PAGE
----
For most people, their reading speed is a source of pride. I have a friend who boasts of getting through the average novel in a matter of two hours or less. For people like me, whose reading speed is a couple of notches slower than average, it sometimes can give a complex.
So it is with pleasure that I discovered you could – at least in theory – improve your reading speed without losing out on comprehension. The average reading speed in humans is about 200 words per minute, and there are some apps that promise to quicken your reading to at least 1000 words per minute.
That means you can read War and Peace in around nine hours, and Moby Dick in about four. Imagine all the classics that you can read, the information that you can glean, the experiences that you can have. If true, you could have five lifetimes of reading squeezed into one.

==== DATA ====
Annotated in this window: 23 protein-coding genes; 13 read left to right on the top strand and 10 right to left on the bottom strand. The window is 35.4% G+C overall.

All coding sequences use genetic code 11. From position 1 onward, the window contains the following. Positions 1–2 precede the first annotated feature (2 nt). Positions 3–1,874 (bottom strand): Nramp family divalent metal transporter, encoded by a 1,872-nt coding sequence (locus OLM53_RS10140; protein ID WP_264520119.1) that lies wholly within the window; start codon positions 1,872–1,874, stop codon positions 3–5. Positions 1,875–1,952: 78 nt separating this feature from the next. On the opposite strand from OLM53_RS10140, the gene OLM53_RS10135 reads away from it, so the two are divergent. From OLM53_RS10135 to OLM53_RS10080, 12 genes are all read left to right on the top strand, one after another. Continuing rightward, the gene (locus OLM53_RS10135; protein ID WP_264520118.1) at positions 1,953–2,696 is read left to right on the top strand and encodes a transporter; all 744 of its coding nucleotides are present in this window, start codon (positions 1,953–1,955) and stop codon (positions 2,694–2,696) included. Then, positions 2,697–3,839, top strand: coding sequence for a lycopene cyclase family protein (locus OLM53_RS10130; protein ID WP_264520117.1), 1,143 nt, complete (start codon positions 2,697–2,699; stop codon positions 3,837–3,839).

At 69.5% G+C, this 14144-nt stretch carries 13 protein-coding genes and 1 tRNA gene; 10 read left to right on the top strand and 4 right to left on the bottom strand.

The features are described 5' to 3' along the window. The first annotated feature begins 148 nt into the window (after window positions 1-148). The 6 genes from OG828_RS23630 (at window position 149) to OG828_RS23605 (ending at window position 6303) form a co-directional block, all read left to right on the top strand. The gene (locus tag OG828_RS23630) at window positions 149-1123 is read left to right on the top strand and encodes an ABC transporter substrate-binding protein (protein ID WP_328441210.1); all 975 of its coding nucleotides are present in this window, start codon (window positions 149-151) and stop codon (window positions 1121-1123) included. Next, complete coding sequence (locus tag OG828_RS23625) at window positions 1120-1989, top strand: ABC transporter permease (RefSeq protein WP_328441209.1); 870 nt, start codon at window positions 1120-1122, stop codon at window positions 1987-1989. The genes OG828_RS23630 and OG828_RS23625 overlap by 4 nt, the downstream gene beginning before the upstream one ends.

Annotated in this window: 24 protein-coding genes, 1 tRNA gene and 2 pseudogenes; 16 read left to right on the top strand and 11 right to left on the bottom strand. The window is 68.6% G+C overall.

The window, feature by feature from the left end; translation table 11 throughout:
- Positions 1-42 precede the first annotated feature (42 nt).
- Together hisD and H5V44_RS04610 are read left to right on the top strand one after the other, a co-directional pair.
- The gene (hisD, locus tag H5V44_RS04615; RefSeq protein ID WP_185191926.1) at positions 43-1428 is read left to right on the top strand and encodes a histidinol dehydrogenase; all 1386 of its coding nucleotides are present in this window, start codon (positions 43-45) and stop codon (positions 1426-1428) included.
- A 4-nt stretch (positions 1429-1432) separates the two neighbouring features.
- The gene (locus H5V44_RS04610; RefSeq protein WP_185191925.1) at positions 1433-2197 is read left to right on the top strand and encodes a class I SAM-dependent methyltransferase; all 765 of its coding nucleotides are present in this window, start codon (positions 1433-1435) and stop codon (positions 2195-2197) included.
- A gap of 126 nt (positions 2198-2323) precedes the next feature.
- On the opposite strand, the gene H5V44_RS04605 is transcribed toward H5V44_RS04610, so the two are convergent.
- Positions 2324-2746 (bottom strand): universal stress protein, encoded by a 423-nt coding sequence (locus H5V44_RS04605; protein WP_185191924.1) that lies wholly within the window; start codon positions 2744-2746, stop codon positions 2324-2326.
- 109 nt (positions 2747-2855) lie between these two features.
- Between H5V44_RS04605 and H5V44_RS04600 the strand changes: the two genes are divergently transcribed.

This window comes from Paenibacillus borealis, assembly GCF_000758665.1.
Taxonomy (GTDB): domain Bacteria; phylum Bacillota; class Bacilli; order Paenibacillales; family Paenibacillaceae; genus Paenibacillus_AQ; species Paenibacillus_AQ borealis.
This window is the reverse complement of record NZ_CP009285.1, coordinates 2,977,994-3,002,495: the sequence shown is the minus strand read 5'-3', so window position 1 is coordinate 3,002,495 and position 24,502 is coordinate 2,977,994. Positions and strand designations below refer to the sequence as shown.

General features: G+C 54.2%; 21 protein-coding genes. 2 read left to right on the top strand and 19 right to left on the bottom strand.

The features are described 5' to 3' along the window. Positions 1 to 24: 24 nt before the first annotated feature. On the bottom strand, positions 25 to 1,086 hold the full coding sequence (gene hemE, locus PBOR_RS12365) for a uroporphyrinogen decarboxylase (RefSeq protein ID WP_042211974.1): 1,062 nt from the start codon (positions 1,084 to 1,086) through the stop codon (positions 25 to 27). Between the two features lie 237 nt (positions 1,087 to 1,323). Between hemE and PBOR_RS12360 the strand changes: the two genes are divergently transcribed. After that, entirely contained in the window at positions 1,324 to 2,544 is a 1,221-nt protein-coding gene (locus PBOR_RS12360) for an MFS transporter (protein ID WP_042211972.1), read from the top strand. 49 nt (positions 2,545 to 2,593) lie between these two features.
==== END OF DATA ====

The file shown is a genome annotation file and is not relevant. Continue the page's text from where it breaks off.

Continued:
Sounds too good to be true? Yes, says Sally Andrews, a cognitive psychology professor at the University of Sydney. Andrews says that our brains are hardwired to read at a certain level, and that most of the pauses in reading occur in order for us to comprehend the meaning of what is written. For instance, long words take longer to more time to register, and of course, complex paragraphs and ideas take longer still.
Though speed readers may argue otherwise, Andrews argues that people who read more quickly than average often end up losing something in the bargain, and they end up reading only part of the text. So you won’t end up reading five times as much; rather, you will read five times as many books, but only a portion of each.
Deep, slow reading is beneficial, after all.

Himanshu Yadav

Related post

Leave a Reply

Your email address will not be published. Required fields are marked *